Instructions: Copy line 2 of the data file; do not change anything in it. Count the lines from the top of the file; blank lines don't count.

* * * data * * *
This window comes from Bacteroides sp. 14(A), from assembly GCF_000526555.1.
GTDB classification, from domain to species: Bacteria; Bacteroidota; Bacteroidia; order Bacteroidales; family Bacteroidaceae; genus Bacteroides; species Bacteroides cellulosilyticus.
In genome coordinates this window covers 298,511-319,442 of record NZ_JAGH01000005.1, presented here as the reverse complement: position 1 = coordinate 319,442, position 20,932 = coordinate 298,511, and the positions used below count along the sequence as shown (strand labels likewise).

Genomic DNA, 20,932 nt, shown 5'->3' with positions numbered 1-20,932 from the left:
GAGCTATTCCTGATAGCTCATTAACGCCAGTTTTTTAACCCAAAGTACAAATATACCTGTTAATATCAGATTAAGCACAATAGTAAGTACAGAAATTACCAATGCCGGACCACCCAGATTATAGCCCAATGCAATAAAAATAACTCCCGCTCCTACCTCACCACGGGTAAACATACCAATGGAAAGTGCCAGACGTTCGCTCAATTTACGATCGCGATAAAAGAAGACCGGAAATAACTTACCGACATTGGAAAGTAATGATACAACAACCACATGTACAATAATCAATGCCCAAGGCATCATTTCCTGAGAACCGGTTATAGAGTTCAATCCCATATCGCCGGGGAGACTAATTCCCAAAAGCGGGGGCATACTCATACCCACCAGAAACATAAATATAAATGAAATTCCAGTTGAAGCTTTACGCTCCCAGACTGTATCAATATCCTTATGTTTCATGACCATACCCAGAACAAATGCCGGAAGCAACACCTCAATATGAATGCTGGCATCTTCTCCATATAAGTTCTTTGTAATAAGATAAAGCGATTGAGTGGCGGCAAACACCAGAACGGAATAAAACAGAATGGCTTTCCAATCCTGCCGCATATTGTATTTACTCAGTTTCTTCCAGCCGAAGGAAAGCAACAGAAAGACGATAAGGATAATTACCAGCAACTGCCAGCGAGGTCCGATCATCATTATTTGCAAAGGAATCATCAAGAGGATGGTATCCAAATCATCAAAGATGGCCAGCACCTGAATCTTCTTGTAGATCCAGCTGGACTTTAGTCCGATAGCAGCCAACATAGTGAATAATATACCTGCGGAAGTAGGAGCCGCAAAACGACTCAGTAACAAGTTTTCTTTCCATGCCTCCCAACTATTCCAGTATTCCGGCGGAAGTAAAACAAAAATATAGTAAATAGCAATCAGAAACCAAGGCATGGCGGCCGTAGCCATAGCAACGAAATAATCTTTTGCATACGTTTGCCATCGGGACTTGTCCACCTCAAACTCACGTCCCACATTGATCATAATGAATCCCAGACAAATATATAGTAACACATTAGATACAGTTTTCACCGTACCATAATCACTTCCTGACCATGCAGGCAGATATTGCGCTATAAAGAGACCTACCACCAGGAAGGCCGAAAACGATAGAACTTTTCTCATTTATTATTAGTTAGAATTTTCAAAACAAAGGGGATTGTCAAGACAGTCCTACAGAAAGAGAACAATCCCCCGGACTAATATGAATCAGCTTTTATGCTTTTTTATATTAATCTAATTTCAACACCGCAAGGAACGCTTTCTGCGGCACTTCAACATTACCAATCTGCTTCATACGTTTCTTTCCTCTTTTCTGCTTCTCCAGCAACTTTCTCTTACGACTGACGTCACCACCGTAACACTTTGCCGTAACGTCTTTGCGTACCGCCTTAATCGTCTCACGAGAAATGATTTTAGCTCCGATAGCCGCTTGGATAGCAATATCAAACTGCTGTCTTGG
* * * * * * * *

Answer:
GTDB classification, from domain to species: Bacteria; Bacteroidota; Bacteroidia; order Bacteroidales; family Bacteroidaceae; genus Bacteroides; species Bacteroides cellulosilyticus.